I don't like boundaries. I don't like having to tell myself I can't talk to someone, or that I can't ask a particular question because it would be "insensitive". When someone dies, for instance, people have a tendency to tread lightly around the topic, or pretend it never happened. We assume that the people grieving simply want to forget and move on and keep busy, and somehow they'll fool themselves into thinking that whatever happened is not a big deal.
I'm revealing my geekiness here, but I think this is along the same principle as what JK Rowling said: Fear of a name increases fear of the thing itself. All of the characters in Harry Potter refuse to say the name Voldemort. They want to believe he doesn't exist but in refusing to look at the reality they magnify his fear factor - and everyone is too scared to confront him.
The issues we refuse to acknowledge blow up in our minds until it's something we're convinced is too big for us to handle. We think the only solution is to look away and move on and pray to God that we never need to encounter the issue again. But things are never so black and white. Issues are not Satanic forces that will swallow us hole if we turn back to face them. The more we can face them and talk about them and work things through without fear, the smaller and more reasonable the issue becomes.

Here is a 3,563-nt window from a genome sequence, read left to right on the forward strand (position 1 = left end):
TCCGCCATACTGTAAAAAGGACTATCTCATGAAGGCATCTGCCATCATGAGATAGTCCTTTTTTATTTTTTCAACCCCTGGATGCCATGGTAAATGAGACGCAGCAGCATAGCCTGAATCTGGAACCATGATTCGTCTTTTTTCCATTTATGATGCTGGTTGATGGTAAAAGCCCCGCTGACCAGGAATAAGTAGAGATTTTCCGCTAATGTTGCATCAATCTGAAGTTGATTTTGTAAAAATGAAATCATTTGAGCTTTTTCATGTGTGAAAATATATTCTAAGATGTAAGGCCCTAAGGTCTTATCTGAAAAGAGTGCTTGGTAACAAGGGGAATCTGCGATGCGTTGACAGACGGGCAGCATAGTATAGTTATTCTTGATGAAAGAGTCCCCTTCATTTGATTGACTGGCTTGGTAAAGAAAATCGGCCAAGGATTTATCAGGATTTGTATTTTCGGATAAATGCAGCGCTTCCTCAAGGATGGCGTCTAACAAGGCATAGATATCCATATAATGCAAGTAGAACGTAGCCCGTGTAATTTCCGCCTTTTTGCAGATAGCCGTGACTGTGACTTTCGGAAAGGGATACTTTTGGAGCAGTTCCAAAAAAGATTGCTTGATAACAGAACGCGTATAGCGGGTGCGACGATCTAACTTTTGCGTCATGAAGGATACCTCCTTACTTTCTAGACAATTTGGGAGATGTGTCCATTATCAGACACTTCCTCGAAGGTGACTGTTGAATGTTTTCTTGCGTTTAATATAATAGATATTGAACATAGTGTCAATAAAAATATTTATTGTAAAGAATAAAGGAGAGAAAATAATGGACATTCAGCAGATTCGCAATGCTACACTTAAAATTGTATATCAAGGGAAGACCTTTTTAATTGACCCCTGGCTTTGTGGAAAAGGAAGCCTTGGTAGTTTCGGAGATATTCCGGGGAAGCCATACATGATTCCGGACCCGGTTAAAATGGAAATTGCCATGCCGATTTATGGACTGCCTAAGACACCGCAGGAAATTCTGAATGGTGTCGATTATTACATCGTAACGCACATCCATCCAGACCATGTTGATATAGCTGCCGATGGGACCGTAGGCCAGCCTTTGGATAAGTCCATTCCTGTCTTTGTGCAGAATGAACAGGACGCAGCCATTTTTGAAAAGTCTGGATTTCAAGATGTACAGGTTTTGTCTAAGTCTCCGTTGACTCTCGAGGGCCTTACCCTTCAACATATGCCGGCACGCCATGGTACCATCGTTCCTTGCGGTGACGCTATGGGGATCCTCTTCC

Call me nosy, but I don't like boundaries. I refuse to accept that part of my life is over, never to look at it again. I'm moving forward, but I'm not running away.